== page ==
Deployable Varieties and Perceived Permanence


Jul 27, 2016
California, CA
Deployables can have modularity to them which would expand options and creativity for deployable abilities
+ Support stations could produce ammo/ammo, or ammo/cooldown reduction, or cooldown/double damage

Deployables could have more permanence on the field.
+ Often when deployables are re-summoned the oldest one is destroyed. Rather than destroying deployed assets they could actually move to the new location to make them appear more persistent
+ Gives a chess-like gameplay mechanic

Numerous games that are class based have some sort of class that can deploy stationary support equipment. Whether the deployable is a mini-turret, ammo station, or healing aura, the deployables are rarely customizable beyond the Either and OR. (turrets either fire bullets or flames. Healing stations either heal or reduce damage received).

Em8er has already confirmed that abilities will be customizable based on the resources used to craft them. For instance a med station will likely be crafted to have a bonus in healing per second or an increase in the total health the station has before it is destroyed by enemies. In general stationary deployables are tried and true mechanics of gameplay however a little more modularity control could vastly expand possibilities.

Engineers in Firefall for example were able to deploy a stationary supply station. The supply station generated ammo and health packs but was not much further customizable. Em8er could have improved player creativity if there was control over what such a supply station produced. Perhaps the station could produce ammo/ammo, or ammo/cooldown reduction, or cooldown/double damage. Though the versatility could make the class rise far above other support classes I think it would give players even more control of their characters.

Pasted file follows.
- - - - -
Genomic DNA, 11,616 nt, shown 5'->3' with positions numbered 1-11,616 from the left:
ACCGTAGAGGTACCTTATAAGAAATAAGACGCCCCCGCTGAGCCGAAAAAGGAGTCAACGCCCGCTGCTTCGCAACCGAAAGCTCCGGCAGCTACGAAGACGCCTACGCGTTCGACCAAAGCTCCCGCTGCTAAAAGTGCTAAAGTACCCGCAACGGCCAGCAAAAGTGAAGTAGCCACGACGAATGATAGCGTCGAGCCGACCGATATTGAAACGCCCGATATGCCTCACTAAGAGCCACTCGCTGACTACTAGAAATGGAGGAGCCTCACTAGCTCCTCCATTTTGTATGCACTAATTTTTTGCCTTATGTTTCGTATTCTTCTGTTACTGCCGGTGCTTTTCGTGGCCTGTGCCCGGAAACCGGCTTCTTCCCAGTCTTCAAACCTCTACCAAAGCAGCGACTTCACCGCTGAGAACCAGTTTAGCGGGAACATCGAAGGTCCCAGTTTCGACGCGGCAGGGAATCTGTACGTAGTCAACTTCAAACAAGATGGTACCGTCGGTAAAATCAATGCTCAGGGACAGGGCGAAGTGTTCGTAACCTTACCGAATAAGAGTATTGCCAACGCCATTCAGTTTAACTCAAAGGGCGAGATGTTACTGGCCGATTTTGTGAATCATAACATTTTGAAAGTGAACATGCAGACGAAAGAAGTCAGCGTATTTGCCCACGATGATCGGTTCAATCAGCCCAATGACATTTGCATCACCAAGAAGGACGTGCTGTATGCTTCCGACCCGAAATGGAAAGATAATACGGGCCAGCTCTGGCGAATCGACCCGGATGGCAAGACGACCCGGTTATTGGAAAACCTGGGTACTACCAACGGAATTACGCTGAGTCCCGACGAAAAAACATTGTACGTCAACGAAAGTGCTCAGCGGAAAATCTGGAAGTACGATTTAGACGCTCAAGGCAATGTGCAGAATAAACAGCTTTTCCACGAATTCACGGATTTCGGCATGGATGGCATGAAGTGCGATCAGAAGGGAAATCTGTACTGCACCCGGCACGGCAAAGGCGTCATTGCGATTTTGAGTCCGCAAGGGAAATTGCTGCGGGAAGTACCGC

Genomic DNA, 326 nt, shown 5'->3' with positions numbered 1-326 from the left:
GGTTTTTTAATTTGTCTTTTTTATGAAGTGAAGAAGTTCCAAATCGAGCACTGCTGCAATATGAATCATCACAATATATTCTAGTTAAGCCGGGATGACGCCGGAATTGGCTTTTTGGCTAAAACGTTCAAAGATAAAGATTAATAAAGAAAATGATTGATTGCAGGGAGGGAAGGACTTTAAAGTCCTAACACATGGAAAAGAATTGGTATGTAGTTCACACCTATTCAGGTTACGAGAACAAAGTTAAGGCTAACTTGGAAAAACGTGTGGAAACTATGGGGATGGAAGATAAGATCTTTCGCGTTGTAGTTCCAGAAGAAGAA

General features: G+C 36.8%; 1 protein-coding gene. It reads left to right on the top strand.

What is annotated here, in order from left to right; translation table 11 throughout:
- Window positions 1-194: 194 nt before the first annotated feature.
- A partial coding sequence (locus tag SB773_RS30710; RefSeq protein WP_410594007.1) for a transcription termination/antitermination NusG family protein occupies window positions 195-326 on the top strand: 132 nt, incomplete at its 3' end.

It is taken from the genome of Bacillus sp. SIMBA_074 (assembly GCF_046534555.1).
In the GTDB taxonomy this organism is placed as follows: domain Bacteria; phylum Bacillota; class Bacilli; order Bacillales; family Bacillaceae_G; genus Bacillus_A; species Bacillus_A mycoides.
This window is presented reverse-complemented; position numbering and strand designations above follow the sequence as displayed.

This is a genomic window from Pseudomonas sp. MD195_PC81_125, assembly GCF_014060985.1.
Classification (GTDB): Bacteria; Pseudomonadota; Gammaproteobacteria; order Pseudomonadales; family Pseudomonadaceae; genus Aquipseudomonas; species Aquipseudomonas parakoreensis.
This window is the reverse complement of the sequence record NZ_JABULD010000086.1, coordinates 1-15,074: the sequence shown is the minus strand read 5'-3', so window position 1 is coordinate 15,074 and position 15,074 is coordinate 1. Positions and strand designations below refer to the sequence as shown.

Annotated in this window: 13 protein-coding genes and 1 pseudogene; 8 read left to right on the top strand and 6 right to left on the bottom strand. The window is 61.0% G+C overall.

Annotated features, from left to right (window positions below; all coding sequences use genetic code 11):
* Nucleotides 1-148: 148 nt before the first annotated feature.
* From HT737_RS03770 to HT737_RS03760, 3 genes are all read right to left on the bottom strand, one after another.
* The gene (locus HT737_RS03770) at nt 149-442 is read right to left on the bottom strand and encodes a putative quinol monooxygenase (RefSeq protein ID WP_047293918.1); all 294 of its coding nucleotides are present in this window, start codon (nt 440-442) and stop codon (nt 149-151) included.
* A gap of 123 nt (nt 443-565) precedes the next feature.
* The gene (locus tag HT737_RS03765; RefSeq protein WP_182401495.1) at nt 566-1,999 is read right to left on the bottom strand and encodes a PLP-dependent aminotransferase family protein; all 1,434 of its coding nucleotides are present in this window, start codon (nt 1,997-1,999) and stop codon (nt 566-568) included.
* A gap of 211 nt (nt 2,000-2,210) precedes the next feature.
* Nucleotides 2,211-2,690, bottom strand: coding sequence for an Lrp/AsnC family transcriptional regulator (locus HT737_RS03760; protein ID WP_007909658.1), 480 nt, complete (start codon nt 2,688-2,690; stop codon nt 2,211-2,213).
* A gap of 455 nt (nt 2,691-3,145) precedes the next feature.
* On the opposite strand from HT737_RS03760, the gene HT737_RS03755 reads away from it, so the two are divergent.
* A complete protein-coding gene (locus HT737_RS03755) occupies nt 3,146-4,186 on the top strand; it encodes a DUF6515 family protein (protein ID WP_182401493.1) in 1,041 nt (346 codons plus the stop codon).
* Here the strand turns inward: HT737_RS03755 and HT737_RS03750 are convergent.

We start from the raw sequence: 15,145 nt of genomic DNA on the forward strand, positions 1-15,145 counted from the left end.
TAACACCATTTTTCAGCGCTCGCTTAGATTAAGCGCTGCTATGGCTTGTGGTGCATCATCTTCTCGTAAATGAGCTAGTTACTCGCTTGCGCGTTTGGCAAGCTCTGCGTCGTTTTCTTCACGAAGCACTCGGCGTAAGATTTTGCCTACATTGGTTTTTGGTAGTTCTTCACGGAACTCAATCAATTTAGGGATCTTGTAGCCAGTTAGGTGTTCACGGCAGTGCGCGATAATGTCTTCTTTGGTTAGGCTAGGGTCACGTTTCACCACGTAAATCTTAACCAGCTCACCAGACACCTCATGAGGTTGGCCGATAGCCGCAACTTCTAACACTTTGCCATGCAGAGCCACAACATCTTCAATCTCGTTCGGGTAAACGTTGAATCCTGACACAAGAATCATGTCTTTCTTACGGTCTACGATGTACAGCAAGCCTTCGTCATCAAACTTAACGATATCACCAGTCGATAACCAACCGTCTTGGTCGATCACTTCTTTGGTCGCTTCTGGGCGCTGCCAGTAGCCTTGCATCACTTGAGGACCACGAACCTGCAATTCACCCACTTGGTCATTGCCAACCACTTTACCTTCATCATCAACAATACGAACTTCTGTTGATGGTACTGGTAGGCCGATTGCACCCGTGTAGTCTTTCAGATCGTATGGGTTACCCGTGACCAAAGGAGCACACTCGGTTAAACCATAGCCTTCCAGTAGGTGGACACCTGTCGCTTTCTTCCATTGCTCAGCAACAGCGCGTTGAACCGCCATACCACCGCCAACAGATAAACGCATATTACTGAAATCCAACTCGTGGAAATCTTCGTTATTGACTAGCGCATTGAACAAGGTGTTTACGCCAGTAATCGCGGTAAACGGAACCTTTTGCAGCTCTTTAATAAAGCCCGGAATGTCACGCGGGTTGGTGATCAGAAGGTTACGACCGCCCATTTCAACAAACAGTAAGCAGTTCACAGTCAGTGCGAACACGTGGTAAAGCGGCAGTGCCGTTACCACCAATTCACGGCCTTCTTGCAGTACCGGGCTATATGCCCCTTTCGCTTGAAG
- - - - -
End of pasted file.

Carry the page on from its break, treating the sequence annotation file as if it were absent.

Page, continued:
Continually I would like to see deployables as not always stationary and have a little more persistence on the battlefield. I do not mean to say deployables should have the roaming movement freedom of a mmo pet but more to the extent that a deployable should not always be destroyed when a player re-positions it; some deployables should actually move to the new location. For instance in the game Paladins one of the newest champions named Io (eye-oh) has a mostly stationary deployable. Io alone can deal damage and heal with a healing beam to support her team. Her deployable "pet" named Luna is a stationary damage turret that can be enhanced to also emit a healing aura. When Io chooses to grant Luna the healing aura enhancement it allows Io to tactically push and assist her distant teammates with both damage and healing while still maintaining healing and damage at Luna's stationary position. The consequence however is by splitting up, Io and Luna are splitting up their combined damage and healing potential. The choice to leave Luna drastically expands the tactical decisions of the players.